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Album Review: Town Radio - Vol. 1: Fresh From the Future

Does anyone remember the Long Beach Dub All-Stars? Their first album came out in the late 90’s, the band consisted of members of Sublime (I believe they came together after Bradley Knowell passed away), and they took concepts from Sublime’s punk/ska/reggae roots and slowed everything down. Anyway, that’s the first really popularized version of Dub that I can think of - at least as far as my experience with it. Listening to Town Radio’s new EP, Vol 1: Fresh From the Future, I’m right back in late high school in the best way possible.

The late 90’s were when I found Ska. Bands like Hepcat, The Slackers, The Pietasters, and The Skalars were doing more traditional things, while punk and hardcore adjacent bands like The Suicide Machines, Buck-O-Nine, Spring Heeled Jack, and Mustard Plug were doing their own thing. All of them were kicking ass. In the midst of that revival - or renaissance, depending on how you want to look at it - there were a lot of other things happening in that realm, and labels like Hellcat, Moon Ska, Mojo and many others were releasing too much good Ska to keep up with. If you’re at all a fan of Ska - now or then - I highly recommend checking out the super fun documentary, Pick It Up! But I digress.

With 6 immaculately produced tracks, Town Radio isn’t so much a “band” as a collective that’s crafted a love letter to Dub, Reggae, and Ska while absolutely making something they can proudly share as their own. The only real fault I can find with the entire thing is that it’s far too short - I’d take a full album or two of this right now if they had it. Honestly, I can’t think of anyone listening to an album this well-produced, especially a ska/reggae/dub album as good as this, who would be like, “No, not for me.” If someone you know says something like that, they hate fun, plain and simple.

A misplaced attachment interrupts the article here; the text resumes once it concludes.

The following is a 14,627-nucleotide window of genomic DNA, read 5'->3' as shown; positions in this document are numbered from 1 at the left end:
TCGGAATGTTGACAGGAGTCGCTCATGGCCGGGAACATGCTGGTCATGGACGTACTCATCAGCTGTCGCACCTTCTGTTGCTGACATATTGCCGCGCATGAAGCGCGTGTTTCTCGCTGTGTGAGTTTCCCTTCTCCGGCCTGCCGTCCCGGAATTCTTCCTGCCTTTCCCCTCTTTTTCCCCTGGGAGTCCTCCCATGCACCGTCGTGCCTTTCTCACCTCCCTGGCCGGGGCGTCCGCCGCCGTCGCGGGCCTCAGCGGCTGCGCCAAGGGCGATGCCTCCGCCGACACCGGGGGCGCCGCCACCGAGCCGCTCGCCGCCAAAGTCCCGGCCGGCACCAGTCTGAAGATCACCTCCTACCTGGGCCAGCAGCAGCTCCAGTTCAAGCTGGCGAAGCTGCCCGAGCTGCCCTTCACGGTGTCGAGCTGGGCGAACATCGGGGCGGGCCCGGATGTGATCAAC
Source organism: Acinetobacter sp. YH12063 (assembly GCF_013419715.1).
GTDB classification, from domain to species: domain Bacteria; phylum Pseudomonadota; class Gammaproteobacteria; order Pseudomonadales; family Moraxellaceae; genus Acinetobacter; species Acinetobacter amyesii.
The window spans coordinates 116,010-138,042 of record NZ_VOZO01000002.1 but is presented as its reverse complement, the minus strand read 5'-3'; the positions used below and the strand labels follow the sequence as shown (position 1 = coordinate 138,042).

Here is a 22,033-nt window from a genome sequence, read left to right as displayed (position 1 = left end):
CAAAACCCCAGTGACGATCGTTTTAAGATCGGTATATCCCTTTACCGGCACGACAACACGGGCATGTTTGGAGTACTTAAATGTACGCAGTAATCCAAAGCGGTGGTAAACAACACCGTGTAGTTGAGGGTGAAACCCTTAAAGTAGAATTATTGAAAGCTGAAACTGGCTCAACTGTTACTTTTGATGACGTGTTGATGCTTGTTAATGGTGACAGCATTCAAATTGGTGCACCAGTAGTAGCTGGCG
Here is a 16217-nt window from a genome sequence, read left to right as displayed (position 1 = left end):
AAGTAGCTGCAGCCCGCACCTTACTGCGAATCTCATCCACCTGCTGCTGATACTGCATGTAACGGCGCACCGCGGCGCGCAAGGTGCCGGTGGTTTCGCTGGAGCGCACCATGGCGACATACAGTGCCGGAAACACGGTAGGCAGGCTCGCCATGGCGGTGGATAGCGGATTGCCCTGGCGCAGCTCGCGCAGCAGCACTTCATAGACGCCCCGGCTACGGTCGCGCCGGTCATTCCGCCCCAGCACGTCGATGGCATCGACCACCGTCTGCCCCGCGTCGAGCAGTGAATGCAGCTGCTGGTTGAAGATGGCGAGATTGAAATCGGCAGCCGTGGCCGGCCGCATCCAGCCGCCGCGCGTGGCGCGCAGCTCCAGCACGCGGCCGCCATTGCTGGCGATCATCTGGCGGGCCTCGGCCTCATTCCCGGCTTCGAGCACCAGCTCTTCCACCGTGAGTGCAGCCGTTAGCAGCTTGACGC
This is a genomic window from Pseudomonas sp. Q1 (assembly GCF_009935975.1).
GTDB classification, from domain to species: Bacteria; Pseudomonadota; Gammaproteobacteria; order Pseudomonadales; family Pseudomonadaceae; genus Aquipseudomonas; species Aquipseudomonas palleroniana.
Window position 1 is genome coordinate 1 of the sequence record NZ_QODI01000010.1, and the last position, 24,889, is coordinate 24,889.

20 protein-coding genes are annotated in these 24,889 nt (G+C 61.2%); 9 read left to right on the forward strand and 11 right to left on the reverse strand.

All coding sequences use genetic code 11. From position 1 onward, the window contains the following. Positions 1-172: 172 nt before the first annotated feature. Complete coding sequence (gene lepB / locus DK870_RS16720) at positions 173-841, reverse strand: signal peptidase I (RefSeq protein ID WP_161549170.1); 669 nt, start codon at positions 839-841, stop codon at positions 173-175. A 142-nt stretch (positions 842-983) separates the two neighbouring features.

Featuring former members of Cincinnati’s own The Pinstripes and The Cliftones, among others, the album was conceived of and brought together by The Cliftones’ Chris Madine and former drummer for Gary Clark Jr., Johnny Radelat. On bonafides alone, the album would have been a proper lesson in craftsmanship and creativity. What we’re given is an EP that warrants, maybe even demands, repeat listenings. My personal favorite track - and I’m hard pressed to even explain why since they’re honestly all great - is “Planet Radio.” If nothing else, add that track to a Winding Down or Chillaxin’ or whatever the kids are saying playlist and enjoy.

If you’re looking to vibe out for a few minutes, and then a few more minutes when you inevitably hit play again to start the EP over, Town Radio is essentially flawless. Stellar from start to finish, should the collective ever coalesce into a live band, I’ll be there with my mask and bells on, vibin’. Stream and purchase, immediately, here.



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Interview: Johnny Radelat, drummer for Gary Clark Jr. 

Johnny Radelat is the drummer for Gary Clark Jr., He got his start playing in reggae, R&B, soul, and Funk bands. I had the chance to sit down with him before he took the stage with Gary Clark Jr. and the rest of the band at Cincinnati’s Taft Theatre.